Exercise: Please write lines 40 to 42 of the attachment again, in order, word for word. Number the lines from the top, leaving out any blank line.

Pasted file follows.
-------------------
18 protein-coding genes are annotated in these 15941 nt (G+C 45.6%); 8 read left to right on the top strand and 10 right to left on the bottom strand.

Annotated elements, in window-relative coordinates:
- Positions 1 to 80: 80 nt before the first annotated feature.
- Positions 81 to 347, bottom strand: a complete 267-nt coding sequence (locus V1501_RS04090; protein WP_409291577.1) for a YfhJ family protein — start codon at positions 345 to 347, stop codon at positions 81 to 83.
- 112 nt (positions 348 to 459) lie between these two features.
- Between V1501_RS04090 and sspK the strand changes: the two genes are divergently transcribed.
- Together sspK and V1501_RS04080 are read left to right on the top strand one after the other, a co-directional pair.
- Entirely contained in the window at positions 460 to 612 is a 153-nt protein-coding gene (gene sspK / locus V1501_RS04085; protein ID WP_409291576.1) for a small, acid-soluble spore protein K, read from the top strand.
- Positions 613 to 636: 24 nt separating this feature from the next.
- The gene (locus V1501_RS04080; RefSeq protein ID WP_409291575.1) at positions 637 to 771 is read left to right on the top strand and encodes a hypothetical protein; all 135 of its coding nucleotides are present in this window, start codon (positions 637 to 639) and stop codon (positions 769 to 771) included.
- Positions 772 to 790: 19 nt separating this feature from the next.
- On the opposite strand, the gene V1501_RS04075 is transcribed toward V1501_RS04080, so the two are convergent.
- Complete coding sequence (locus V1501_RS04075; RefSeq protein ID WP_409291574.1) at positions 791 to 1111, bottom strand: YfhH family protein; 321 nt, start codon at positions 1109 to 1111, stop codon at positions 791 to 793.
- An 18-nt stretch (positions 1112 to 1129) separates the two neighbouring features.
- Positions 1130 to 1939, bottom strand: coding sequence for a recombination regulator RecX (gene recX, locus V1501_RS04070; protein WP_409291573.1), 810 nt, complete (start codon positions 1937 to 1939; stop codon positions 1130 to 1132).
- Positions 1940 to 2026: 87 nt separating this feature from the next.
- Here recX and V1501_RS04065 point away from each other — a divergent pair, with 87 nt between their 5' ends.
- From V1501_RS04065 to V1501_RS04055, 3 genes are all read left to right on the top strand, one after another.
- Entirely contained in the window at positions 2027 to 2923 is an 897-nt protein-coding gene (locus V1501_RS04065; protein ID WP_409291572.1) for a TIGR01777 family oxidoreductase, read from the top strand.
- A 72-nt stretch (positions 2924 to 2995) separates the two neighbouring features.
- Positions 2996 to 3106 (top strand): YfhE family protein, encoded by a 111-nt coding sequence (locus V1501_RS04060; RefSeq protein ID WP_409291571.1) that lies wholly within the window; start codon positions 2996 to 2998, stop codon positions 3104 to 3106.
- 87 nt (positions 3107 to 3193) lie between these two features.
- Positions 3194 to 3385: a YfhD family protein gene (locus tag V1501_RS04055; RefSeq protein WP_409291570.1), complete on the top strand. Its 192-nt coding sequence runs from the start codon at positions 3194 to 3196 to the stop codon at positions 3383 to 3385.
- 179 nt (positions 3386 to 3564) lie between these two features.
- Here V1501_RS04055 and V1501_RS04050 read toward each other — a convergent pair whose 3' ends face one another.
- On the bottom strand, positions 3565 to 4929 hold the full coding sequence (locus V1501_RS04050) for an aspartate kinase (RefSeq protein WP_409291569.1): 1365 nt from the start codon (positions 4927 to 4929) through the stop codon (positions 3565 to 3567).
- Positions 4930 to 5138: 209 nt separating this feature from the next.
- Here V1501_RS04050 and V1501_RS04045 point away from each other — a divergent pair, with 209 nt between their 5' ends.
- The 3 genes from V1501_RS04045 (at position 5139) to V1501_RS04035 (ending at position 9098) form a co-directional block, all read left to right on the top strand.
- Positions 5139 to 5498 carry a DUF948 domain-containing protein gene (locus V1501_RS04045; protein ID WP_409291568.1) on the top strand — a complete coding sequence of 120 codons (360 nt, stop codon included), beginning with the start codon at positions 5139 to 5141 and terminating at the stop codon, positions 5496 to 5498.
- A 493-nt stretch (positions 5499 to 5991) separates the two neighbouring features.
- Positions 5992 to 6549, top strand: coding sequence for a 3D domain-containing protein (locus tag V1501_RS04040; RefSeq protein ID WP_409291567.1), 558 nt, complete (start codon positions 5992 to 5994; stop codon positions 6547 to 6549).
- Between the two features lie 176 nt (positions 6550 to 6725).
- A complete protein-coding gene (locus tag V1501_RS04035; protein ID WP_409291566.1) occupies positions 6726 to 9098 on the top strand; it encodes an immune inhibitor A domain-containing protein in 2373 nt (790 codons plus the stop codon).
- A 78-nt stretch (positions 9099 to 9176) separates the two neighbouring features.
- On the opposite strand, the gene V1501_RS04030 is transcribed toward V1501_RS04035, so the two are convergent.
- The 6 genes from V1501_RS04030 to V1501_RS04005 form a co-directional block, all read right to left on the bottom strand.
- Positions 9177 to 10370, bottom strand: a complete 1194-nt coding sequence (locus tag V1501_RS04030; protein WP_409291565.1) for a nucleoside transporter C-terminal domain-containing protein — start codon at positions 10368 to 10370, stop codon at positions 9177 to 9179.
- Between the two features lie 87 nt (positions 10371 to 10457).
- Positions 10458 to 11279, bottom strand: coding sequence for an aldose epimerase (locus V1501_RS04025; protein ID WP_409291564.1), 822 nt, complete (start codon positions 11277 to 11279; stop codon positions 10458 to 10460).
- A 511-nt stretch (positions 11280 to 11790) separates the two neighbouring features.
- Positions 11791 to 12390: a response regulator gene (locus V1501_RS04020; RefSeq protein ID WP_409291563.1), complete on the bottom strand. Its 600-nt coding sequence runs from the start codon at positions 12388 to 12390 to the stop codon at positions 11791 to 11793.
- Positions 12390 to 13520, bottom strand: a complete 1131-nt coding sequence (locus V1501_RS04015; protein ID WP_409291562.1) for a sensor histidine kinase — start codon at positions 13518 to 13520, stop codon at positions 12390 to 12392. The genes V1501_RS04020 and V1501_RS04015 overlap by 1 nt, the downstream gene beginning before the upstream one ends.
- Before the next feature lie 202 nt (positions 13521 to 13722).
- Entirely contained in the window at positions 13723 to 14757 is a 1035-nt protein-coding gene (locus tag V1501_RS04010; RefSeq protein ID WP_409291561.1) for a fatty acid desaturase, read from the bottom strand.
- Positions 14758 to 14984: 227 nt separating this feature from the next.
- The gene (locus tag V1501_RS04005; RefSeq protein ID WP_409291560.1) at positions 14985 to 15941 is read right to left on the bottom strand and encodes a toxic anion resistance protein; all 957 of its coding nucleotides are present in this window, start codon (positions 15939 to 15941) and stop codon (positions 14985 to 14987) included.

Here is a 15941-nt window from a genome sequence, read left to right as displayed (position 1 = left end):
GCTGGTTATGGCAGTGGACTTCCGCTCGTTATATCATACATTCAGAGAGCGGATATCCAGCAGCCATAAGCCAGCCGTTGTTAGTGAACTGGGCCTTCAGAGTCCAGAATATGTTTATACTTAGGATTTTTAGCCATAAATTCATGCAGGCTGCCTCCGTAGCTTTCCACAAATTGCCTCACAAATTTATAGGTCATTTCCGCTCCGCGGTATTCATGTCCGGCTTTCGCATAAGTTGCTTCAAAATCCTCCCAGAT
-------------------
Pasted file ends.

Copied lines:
- Positions 10458 to 11279, bottom strand: coding sequence for an aldose epimerase (locus V1501_RS04025; protein ID WP_409291564.1), 822 nt, complete (start codon positions 11277 to 11279; stop codon positions 10458 to 10460).
- A 511-nt stretch (positions 11280 to 11790) separates the two neighbouring features.
- Positions 11791 to 12390: a response regulator gene (locus V1501_RS04020; RefSeq protein ID WP_409291563.1), complete on the bottom strand. Its 600-nt coding sequence runs from the start codon at positions 12388 to 12390 to the stop codon at positions 11791 to 11793.